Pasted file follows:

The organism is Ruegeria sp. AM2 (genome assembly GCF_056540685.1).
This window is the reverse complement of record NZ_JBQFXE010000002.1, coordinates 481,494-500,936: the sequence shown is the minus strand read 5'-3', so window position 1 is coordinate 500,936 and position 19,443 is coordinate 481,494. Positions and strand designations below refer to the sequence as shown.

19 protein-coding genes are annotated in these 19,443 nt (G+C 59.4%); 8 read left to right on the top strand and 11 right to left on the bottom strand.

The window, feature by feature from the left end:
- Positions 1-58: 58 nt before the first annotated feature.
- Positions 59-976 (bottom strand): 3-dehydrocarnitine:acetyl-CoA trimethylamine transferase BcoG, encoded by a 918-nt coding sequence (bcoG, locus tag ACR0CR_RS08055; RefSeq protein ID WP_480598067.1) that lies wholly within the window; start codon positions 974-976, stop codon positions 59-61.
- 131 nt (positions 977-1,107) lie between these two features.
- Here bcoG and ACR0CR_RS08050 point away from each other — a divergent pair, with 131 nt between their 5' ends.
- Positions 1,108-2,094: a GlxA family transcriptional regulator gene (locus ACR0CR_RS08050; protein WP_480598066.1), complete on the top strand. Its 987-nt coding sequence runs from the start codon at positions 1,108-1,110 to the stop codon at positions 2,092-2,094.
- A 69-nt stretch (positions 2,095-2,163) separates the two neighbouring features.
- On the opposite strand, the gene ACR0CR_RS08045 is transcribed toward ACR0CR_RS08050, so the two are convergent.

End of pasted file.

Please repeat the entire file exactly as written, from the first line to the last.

The organism is Ruegeria sp. AM2 (genome assembly GCF_056540685.1).
This window is the reverse complement of record NZ_JBQFXE010000002.1, coordinates 481,494-500,936: the sequence shown is the minus strand read 5'-3', so window position 1 is coordinate 500,936 and position 19,443 is coordinate 481,494. Positions and strand designations below refer to the sequence as shown.

19 protein-coding genes are annotated in these 19,443 nt (G+C 59.4%); 8 read left to right on the top strand and 11 right to left on the bottom strand.

The window, feature by feature from the left end:
- Positions 1-58: 58 nt before the first annotated feature.
- Positions 59-976 (bottom strand): 3-dehydrocarnitine:acetyl-CoA trimethylamine transferase BcoG, encoded by a 918-nt coding sequence (bcoG, locus tag ACR0CR_RS08055; RefSeq protein ID WP_480598067.1) that lies wholly within the window; start codon positions 974-976, stop codon positions 59-61.
- 131 nt (positions 977-1,107) lie between these two features.
- Here bcoG and ACR0CR_RS08050 point away from each other — a divergent pair, with 131 nt between their 5' ends.
- Positions 1,108-2,094: a GlxA family transcriptional regulator gene (locus ACR0CR_RS08050; protein WP_480598066.1), complete on the top strand. Its 987-nt coding sequence runs from the start codon at positions 1,108-1,110 to the stop codon at positions 2,092-2,094.
- A 69-nt stretch (positions 2,095-2,163) separates the two neighbouring features.
- On the opposite strand, the gene ACR0CR_RS08045 is transcribed toward ACR0CR_RS08050, so the two are convergent.